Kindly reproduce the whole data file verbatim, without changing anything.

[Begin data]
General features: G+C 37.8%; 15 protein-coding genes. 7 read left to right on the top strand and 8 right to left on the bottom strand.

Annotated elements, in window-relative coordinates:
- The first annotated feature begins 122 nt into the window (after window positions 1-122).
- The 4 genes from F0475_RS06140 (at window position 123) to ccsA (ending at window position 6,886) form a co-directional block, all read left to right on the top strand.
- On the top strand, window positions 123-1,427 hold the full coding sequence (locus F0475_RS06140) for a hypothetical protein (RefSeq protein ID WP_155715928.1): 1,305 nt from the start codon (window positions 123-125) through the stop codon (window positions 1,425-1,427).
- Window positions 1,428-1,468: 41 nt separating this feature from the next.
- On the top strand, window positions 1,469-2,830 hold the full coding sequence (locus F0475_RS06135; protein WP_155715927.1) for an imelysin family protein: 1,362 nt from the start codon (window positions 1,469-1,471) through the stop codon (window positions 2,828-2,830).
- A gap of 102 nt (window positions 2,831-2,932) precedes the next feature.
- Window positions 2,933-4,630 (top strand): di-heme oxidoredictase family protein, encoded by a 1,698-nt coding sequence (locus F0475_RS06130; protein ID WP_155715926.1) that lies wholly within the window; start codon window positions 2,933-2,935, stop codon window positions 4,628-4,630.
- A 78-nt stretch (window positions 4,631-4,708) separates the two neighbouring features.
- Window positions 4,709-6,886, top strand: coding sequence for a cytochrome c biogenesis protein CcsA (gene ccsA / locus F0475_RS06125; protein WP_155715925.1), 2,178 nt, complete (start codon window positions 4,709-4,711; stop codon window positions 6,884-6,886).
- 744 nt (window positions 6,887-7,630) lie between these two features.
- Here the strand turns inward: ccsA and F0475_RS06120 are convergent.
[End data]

General features: G+C 37.8%; 15 protein-coding genes. 7 read left to right on the top strand and 8 right to left on the bottom strand.

Annotated elements, in window-relative coordinates:
- The first annotated feature begins 122 nt into the window (after window positions 1-122).
- The 4 genes from F0475_RS06140 (at window position 123) to ccsA (ending at window position 6,886) form a co-directional block, all read left to right on the top strand.
- On the top strand, window positions 123-1,427 hold the full coding sequence (locus F0475_RS06140) for a hypothetical protein (RefSeq protein ID WP_155715928.1): 1,305 nt from the start codon (window positions 123-125) through the stop codon (window positions 1,425-1,427).
- Window positions 1,428-1,468: 41 nt separating this feature from the next.
- On the top strand, window positions 1,469-2,830 hold the full coding sequence (locus F0475_RS06135; protein WP_155715927.1) for an imelysin family protein: 1,362 nt from the start codon (window positions 1,469-1,471) through the stop codon (window positions 2,828-2,830).
- A gap of 102 nt (window positions 2,831-2,932) precedes the next feature.
- Window positions 2,933-4,630 (top strand): di-heme oxidoredictase family protein, encoded by a 1,698-nt coding sequence (locus F0475_RS06130; protein ID WP_155715926.1) that lies wholly within the window; start codon window positions 2,933-2,935, stop codon window positions 4,628-4,630.
- A 78-nt stretch (window positions 4,631-4,708) separates the two neighbouring features.
- Window positions 4,709-6,886, top strand: coding sequence for a cytochrome c biogenesis protein CcsA (gene ccsA / locus F0475_RS06125; protein WP_155715925.1), 2,178 nt, complete (start codon window positions 4,709-4,711; stop codon window positions 6,884-6,886).
- 744 nt (window positions 6,887-7,630) lie between these two features.
- Here the strand turns inward: ccsA and F0475_RS06120 are convergent.